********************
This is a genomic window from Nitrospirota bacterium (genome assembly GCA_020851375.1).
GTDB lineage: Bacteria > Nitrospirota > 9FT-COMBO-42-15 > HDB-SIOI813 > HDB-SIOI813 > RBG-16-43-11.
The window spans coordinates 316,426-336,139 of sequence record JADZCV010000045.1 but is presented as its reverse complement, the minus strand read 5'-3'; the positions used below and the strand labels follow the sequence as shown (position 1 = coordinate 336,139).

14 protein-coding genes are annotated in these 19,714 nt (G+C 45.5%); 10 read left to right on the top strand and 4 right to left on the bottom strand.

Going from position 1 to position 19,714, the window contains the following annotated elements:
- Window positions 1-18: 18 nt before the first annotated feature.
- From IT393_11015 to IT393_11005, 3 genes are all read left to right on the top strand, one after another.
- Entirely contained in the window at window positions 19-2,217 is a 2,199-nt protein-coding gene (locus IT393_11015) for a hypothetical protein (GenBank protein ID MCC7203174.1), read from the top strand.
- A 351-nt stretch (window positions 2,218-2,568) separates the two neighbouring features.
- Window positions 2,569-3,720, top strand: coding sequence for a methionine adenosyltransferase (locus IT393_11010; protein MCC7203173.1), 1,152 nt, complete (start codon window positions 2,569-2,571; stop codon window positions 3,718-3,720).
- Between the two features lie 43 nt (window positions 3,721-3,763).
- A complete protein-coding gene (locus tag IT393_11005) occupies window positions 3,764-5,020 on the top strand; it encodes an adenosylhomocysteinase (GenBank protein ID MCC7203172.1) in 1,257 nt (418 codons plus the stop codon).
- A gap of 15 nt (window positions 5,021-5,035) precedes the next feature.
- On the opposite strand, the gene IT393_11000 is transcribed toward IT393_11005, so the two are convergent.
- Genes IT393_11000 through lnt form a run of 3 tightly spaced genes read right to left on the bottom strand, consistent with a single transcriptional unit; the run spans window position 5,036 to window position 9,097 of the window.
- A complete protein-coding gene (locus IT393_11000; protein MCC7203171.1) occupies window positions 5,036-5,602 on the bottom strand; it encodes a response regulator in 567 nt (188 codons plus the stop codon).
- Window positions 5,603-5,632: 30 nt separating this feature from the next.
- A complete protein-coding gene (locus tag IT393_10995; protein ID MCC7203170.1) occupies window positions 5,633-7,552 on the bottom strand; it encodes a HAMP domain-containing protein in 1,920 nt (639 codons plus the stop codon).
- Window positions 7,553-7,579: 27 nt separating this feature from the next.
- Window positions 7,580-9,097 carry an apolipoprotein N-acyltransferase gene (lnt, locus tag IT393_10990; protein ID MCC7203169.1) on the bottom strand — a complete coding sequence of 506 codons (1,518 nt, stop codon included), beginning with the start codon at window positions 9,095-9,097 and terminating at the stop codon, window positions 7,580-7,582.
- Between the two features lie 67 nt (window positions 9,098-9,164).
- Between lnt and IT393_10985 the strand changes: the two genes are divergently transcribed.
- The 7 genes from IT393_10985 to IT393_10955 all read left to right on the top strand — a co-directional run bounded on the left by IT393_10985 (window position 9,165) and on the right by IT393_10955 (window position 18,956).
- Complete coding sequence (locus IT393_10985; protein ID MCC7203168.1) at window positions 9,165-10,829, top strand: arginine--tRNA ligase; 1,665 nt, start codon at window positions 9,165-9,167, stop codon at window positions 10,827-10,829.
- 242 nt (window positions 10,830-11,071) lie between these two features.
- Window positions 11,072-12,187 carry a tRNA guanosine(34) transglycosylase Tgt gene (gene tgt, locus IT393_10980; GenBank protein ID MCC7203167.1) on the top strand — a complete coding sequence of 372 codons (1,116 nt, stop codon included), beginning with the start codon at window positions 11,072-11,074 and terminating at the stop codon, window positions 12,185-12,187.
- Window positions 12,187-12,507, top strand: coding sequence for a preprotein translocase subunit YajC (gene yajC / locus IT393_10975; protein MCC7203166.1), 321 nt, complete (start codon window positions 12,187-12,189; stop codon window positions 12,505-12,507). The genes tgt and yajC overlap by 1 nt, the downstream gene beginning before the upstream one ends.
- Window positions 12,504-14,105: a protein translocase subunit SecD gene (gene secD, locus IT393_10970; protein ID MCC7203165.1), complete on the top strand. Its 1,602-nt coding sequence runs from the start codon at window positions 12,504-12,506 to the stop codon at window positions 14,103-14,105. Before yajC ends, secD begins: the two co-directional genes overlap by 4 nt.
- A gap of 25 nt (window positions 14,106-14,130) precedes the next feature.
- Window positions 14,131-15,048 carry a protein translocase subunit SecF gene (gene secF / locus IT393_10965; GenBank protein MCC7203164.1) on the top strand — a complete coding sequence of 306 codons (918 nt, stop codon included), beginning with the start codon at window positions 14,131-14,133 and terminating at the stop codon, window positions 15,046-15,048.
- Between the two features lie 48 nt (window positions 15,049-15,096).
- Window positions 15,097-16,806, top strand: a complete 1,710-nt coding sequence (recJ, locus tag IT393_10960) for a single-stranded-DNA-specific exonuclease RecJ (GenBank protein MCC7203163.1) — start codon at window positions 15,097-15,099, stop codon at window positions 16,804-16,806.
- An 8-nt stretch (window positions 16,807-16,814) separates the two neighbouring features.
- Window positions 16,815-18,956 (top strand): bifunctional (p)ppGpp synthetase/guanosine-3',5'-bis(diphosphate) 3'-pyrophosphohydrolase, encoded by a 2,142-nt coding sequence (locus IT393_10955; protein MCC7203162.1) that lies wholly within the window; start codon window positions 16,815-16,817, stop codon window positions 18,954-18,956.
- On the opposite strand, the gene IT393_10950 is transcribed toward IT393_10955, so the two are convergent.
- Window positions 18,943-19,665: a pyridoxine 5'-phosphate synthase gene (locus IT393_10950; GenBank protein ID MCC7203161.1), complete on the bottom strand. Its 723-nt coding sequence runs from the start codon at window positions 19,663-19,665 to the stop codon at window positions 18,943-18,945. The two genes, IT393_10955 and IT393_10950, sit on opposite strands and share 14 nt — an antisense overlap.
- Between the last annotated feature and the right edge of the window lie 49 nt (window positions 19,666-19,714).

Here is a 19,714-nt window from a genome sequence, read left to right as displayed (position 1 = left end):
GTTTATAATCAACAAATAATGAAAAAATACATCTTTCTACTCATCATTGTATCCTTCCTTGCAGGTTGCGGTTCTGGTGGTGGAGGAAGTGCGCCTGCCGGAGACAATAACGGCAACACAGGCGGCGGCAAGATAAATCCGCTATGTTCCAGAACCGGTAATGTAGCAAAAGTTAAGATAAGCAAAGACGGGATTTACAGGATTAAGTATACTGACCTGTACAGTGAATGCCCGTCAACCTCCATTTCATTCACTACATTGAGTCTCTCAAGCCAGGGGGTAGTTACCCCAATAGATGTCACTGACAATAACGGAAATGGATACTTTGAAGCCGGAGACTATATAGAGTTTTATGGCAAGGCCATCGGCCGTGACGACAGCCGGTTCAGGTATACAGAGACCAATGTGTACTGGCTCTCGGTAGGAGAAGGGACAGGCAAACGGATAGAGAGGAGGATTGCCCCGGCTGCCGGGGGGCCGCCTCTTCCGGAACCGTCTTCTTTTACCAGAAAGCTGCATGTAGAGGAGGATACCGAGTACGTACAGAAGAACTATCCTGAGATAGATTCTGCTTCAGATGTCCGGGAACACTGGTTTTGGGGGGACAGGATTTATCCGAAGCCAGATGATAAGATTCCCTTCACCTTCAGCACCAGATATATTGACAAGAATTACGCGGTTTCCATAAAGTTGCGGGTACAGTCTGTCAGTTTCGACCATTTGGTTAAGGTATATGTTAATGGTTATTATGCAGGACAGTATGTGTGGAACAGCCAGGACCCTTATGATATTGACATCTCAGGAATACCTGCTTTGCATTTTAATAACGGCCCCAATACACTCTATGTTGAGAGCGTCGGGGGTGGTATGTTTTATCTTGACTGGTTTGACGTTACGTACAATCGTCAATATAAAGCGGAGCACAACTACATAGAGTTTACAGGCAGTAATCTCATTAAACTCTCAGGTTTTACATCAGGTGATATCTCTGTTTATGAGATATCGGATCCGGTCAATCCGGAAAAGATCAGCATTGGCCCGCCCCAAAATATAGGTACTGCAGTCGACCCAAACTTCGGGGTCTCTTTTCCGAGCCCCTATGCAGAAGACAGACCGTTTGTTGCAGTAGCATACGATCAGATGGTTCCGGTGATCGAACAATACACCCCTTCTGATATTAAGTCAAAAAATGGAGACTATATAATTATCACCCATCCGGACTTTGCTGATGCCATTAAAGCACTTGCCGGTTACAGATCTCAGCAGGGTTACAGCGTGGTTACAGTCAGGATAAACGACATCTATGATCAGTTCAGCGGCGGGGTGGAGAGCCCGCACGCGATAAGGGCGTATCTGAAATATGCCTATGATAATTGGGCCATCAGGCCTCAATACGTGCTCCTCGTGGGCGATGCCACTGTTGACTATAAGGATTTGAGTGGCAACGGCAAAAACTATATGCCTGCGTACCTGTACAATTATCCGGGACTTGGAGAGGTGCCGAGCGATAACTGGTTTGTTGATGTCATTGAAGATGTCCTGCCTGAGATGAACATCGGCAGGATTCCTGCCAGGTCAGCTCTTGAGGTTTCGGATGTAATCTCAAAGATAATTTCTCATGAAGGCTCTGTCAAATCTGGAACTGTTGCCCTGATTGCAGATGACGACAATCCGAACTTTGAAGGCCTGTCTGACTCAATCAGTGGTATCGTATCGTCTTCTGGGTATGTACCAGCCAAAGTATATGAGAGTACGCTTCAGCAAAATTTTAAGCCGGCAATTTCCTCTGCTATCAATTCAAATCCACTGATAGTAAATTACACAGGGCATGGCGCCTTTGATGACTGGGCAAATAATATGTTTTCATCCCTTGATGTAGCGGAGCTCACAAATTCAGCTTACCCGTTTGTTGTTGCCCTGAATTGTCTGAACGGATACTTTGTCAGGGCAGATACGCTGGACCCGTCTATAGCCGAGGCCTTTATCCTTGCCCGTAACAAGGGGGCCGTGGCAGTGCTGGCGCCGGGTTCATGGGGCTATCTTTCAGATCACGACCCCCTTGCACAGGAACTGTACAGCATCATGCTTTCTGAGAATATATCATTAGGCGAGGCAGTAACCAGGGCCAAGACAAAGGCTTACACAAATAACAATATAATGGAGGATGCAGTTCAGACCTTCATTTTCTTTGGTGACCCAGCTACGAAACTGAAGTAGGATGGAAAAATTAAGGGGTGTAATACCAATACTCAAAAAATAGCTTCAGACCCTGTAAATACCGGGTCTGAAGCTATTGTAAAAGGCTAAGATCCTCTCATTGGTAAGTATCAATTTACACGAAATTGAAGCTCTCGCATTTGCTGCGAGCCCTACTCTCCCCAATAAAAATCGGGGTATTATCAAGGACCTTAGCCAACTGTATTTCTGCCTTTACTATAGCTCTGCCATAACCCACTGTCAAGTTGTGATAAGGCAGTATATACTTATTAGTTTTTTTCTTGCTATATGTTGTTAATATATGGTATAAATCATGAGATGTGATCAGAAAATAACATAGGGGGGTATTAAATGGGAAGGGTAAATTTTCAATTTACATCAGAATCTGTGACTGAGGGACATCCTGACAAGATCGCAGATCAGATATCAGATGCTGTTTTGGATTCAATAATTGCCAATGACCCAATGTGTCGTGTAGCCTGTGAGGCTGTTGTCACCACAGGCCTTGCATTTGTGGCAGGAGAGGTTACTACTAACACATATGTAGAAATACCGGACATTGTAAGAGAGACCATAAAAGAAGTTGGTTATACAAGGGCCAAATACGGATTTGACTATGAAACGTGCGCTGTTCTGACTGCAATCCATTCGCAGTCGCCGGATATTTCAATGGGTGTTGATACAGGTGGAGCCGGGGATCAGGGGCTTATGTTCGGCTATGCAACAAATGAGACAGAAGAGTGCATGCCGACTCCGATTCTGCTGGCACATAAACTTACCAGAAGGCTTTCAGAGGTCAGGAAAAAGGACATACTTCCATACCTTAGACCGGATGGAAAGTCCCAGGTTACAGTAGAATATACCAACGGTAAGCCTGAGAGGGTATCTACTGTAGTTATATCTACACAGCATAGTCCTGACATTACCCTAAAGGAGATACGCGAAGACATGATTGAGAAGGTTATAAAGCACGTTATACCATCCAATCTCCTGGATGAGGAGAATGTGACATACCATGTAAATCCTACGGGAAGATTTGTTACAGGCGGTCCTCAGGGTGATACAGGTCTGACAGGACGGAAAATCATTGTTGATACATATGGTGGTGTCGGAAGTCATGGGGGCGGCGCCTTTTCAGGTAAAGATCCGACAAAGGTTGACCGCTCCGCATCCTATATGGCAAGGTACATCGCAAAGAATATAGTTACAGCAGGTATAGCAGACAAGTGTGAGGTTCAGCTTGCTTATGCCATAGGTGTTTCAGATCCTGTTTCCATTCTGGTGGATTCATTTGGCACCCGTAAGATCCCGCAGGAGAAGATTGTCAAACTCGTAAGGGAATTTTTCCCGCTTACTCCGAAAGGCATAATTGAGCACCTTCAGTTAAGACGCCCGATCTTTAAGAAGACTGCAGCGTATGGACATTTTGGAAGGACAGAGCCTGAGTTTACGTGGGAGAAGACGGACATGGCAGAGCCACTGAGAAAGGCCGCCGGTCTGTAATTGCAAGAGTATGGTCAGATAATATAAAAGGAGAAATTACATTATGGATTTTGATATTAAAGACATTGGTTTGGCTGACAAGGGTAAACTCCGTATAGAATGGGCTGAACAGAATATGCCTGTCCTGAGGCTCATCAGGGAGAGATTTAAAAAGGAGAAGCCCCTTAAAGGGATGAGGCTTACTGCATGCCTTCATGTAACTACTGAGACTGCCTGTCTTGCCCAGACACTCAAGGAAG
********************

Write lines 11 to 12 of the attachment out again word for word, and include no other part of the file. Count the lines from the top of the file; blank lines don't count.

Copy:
- Between the two features lie 43 nt (window positions 3,721-3,763).
- A complete protein-coding gene (locus tag IT393_11005) occupies window positions 3,764-5,020 on the top strand; it encodes an adenosylhomocysteinase (GenBank protein ID MCC7203172.1) in 1,257 nt (418 codons plus the stop codon).